The term digital currency has been associated with Bitcoin and other digital currencies for a while – but now, there’s a new player in town: the central bank digital currency (CBDC). In recent years, many central banks have explored the idea of creating a digital version of their currency, and the Covid-19 pandemic seems to have accelerated their plans.

CBDCs can be defined as digital representations of a country’s fiat currency that are backed by the central bank. Unlike cryptocurrencies, which have decentralized networks and are not backed by any central authority or government, CBDCs would be issued and regulated by central banks.

One significant advantage of CBDCs is that they could help boost financial inclusion. According to the World Bank, 1.7 billion adults worldwide don’t have access to financial services, such as a bank account. CBDCs can offer a potential solution to this problem by providing a more accessible and affordable payment system.

Some of the ways CBDCs can help promote financial inclusion include:

1) Increased access to financial services: CBDCs can be accessed using a smartphone or any other digital device. This means that individuals who don’t have access to traditional banking services can still participate in the financial system.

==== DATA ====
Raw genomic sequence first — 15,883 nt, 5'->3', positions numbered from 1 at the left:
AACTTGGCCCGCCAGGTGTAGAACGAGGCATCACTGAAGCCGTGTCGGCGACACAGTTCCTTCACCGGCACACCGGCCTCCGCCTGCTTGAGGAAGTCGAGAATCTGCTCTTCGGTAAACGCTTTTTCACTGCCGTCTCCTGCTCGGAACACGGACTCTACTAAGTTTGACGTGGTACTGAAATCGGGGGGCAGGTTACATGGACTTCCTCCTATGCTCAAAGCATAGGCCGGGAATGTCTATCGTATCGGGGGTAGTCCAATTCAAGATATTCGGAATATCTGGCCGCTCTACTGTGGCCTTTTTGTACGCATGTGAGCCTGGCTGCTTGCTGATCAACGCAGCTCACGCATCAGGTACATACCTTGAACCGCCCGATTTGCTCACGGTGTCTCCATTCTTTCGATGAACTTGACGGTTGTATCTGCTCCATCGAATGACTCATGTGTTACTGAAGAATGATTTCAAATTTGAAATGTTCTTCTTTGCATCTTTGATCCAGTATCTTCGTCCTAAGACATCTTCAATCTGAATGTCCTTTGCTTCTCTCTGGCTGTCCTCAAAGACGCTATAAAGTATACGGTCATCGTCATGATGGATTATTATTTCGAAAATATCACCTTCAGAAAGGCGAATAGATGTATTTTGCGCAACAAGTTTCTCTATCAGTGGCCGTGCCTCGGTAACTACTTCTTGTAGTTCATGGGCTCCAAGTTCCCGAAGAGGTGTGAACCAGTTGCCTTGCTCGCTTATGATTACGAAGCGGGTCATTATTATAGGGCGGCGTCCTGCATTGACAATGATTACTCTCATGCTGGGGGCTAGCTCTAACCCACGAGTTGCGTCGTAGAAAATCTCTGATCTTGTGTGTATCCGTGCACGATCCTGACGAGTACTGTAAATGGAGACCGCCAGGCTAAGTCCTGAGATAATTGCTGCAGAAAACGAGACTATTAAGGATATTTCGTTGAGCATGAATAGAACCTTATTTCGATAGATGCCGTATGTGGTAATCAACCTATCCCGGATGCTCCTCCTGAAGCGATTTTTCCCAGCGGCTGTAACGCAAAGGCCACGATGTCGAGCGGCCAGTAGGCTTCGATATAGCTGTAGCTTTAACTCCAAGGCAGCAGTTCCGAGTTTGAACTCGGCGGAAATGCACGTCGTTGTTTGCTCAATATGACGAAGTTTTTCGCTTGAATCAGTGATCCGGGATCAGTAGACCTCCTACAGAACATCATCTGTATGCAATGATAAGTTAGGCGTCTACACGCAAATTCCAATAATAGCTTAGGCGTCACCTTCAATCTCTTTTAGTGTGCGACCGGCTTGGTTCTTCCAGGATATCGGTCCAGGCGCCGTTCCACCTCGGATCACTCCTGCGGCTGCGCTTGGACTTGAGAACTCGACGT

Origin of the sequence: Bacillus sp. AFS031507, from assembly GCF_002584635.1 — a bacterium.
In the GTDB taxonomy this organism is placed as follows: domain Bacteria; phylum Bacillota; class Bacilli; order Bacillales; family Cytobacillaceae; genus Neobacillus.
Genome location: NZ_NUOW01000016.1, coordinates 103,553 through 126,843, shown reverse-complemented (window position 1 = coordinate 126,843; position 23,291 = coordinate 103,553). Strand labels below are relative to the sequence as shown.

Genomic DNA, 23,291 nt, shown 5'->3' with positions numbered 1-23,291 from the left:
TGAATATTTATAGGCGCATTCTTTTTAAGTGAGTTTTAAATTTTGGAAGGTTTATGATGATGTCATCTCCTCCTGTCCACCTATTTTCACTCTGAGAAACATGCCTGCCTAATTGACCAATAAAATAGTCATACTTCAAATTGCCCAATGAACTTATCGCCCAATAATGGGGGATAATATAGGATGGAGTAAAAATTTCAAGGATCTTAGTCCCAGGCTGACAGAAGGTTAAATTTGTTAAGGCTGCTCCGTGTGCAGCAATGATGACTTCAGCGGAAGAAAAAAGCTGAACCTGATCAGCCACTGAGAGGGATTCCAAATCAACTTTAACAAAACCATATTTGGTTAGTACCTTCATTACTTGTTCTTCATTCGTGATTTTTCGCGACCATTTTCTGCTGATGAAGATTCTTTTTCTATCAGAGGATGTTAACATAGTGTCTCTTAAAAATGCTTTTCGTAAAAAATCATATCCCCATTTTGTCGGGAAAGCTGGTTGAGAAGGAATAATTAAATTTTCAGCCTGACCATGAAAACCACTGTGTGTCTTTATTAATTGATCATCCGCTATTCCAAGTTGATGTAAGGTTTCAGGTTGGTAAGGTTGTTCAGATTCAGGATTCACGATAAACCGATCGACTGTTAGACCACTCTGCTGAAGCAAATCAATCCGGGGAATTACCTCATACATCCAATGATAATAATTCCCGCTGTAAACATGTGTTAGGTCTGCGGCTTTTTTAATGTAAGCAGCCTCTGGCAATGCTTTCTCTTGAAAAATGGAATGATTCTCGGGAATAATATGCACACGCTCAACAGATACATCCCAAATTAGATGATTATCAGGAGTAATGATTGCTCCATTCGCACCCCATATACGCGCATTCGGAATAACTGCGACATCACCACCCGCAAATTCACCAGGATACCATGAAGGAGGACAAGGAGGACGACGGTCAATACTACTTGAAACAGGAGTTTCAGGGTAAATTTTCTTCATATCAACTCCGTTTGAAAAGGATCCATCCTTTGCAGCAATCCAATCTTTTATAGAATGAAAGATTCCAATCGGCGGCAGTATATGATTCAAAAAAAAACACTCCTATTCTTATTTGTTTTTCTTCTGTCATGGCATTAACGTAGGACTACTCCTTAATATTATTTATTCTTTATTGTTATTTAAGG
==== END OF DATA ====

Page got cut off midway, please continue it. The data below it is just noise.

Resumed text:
2) Lower transaction costs: CBDCs eliminate intermediaries, such as banks and payment processors, reducing transaction costs.

3) Greater financial stability: Central banks can use CBDCs to reduce the risk of financial crises. CBDCs can offer a more stable and secure payment system, which can help prevent financial instability.

4) Increased transparency: CBDCs can provide greater transparency in financial transactions. Blockchain technology can be used to record and track transactions, making them more secure and fraud-resistant.

However, CBDCs aren’t a panacea for financial inclusion. There are several challenges that need to be addressed before they can achieve their potential benefits. These challenges include:

1) Technological infrastructure: CBDCs require robust technological infrastructure to be successful. Many developing countries don’t have the necessary infrastructure, which could limit their ability to implement CBDCs.

2) Privacy concerns: CBDCs could give central banks greater control over citizens’ financial data, which could raise concerns over privacy and surveillance.

3) Digital literacy: Not everyone is comfortable using digital devices, which could limit the adoption of CBDCs.

In conclusion, CBDCs could have the potential to help boost financial inclusion. They can offer a more accessible and affordable payment system, reducing transaction costs, and increasing transparency in financial transactions. However, there are several challenges that need to be addressed, including a lack of technological infrastructure, privacy concerns, and digital literacy. Nonetheless, if these challenges can be overcome, CBDCs could have a significant impact on promoting financial inclusion. Therefore, central banks need to continue exploring CBDCs’ potential while addressing these challenges.